The very fine art of being bemused
We were waiting at Jersey airport for our flight back to London. There was a storm on and I was wandering about, wondering how long it would last. One of our party, a German radio reporter, suddenly called me over and, when she had my attention, told me that she had finally decided whom I reminded her of. ''A periphery character from The Memory of Times Past;m it's your bemused expression, '' she stated.
I was sorry that I did not remind her of a main character in literature, but then I reflected that heroes don't normally go about looking bemused unless they are comedy personalities like Dornford Yates' Berry. The Scarlet Pimpernel doesn't count because as the languid baronet he is disguising his true personality. It would have been clever casting to have put James Stewart in the role; the master of bemusement. He could have rescued all those French aristocrats with the air of not quite knowing what was going on, yet without making a single mistake.
I have an American friend not unlike James Stewart in his role as Harvey; possibly the most bemused person I have ever met. I'm always expecting him to make some giant mistake like getting on the plane to Belgrade instead of Belfast , but he never does. He was driving me in New York once, when we were overtaken on the wrong side by an ancient Cadillac. As the overtaking car pulled over, it clipped a Plymouth coming in the opposite direction and this set off a series of encounters. Sparks were flying everywhere and it seemed that whatever evasive action we took we would be in trouble. In the event we took none but quietly drove through the debris. No one had been hurt. I glanced back at the profusion of fractured fenders and buckled bonnets with amazement. For some reason we too were without a scratch and without even the last-minute swerve which so often saves bemused drivers and old-fashioned pilots from disaster in films.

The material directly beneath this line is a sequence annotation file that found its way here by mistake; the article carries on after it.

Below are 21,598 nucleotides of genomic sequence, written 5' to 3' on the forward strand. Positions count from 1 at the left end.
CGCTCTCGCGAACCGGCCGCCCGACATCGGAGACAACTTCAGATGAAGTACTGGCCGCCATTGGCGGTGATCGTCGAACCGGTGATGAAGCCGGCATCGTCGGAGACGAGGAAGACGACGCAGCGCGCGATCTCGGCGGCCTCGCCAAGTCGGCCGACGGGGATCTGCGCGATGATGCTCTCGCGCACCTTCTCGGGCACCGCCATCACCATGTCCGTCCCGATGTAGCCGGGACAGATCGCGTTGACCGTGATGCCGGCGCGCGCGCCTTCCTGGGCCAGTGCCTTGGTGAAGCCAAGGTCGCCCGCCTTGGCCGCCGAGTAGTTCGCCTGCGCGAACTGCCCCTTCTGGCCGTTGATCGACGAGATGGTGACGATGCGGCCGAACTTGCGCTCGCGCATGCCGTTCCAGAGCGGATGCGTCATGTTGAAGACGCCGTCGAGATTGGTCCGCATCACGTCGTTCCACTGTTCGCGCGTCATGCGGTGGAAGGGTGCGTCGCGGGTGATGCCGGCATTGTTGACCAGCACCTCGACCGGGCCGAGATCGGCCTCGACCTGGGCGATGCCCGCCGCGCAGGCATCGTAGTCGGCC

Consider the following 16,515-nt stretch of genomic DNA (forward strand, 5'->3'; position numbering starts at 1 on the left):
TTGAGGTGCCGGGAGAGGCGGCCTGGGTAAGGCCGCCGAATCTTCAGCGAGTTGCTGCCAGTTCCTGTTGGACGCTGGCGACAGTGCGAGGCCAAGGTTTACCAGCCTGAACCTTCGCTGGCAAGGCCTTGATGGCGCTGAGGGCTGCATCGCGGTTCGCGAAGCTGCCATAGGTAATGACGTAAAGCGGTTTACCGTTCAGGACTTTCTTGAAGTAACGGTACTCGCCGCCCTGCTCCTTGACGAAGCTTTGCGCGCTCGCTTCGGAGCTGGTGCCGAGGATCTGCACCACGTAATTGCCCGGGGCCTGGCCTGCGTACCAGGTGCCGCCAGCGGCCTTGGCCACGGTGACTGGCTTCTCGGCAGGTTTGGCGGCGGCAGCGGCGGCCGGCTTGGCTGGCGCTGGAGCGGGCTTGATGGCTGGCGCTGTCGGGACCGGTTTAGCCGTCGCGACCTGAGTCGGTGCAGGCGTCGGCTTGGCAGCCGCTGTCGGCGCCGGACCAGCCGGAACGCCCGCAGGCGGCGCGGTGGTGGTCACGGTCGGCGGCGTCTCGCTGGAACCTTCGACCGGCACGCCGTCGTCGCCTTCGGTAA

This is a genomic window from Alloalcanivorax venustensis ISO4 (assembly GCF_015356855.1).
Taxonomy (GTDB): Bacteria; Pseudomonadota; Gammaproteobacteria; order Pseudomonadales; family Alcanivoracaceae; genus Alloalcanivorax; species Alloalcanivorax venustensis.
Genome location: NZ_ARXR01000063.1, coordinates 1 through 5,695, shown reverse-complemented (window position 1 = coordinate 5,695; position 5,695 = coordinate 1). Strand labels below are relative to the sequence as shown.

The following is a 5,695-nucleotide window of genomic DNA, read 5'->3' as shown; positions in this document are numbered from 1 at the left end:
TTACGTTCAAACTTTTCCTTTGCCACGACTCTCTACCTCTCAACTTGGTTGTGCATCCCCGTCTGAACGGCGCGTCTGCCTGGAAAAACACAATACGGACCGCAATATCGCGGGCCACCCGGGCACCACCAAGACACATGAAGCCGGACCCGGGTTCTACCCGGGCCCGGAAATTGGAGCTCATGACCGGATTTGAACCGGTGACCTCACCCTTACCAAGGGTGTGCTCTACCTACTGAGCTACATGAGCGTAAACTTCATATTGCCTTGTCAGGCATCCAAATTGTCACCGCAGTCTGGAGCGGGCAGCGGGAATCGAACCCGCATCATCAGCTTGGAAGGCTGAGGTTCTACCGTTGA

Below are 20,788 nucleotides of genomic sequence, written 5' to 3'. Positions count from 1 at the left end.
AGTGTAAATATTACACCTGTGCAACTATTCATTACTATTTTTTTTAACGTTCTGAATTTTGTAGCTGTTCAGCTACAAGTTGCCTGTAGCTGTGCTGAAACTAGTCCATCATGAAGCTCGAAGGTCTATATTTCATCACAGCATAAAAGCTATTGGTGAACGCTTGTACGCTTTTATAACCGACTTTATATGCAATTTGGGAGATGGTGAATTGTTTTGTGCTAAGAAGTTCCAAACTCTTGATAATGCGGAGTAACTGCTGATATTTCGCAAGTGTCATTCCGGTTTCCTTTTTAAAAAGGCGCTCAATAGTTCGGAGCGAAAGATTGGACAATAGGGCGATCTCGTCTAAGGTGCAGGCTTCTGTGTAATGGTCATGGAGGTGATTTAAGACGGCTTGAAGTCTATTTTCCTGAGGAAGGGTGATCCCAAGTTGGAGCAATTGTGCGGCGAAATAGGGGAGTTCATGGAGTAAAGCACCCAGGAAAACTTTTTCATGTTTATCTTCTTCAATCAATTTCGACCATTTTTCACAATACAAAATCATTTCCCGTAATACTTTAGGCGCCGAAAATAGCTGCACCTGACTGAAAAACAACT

In public life bemusement is out of fashion. Bemused generals are not shown going off to battle, nor bemused heads of state to summit conferences. Harold Macmillan was Britain's last bemused Prime Minister and many think the best in this century. He always said his favourite bedtime reading was Trollope in whose novels nearly all the good characters are bemused and most of the bad over-alert.
My American friend telephoned me from New York the other day and for a while we continued a conversation we had been having months before. Then he asked, ''Look, am I phoning you or are you phoning me?'' I told him that he was telephoning me. ''Oh well, in that case I'll have to phone you back. I've just been reading Proust and Trollope alternatively and I'm getting a little confused.''
I just thought he sounded slightly more than ordinarily bemused.